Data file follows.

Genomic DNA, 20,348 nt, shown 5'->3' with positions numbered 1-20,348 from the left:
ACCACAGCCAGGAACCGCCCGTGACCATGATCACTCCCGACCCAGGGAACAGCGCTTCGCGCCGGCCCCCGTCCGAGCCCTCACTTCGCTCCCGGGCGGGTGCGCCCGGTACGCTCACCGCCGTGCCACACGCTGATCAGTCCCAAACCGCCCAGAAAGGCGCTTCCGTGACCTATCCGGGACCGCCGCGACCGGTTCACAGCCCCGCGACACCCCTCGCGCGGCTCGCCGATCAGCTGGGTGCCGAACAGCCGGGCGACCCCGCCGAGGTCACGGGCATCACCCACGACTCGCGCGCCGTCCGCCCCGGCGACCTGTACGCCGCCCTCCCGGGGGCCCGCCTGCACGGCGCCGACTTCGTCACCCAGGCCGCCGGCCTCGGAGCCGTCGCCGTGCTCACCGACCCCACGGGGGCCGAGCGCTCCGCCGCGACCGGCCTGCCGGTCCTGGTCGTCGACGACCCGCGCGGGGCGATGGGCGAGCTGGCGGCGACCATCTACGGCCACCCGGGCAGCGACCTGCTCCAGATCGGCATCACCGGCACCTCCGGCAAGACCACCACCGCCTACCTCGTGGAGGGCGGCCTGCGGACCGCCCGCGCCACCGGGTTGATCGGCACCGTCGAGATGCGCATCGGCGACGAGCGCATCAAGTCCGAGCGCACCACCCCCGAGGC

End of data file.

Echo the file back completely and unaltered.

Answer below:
Genomic DNA, 20,348 nt, shown 5'->3' with positions numbered 1-20,348 from the left:
ACCACAGCCAGGAACCGCCCGTGACCATGATCACTCCCGACCCAGGGAACAGCGCTTCGCGCCGGCCCCCGTCCGAGCCCTCACTTCGCTCCCGGGCGGGTGCGCCCGGTACGCTCACCGCCGTGCCACACGCTGATCAGTCCCAAACCGCCCAGAAAGGCGCTTCCGTGACCTATCCGGGACCGCCGCGACCGGTTCACAGCCCCGCGACACCCCTCGCGCGGCTCGCCGATCAGCTGGGTGCCGAACAGCCGGGCGACCCCGCCGAGGTCACGGGCATCACCCACGACTCGCGCGCCGTCCGCCCCGGCGACCTGTACGCCGCCCTCCCGGGGGCCCGCCTGCACGGCGCCGACTTCGTCACCCAGGCCGCCGGCCTCGGAGCCGTCGCCGTGCTCACCGACCCCACGGGGGCCGAGCGCTCCGCCGCGACCGGCCTGCCGGTCCTGGTCGTCGACGACCCGCGCGGGGCGATGGGCGAGCTGGCGGCGACCATCTACGGCCACCCGGGCAGCGACCTGCTCCAGATCGGCATCACCGGCACCTCCGGCAAGACCACCACCGCCTACCTCGTGGAGGGCGGCCTGCGGACCGCCCGCGCCACCGGGTTGATCGGCACCGTCGAGATGCGCATCGGCGACGAGCGCATCAAGTCCGAGCGCACCACCCCCGAGGC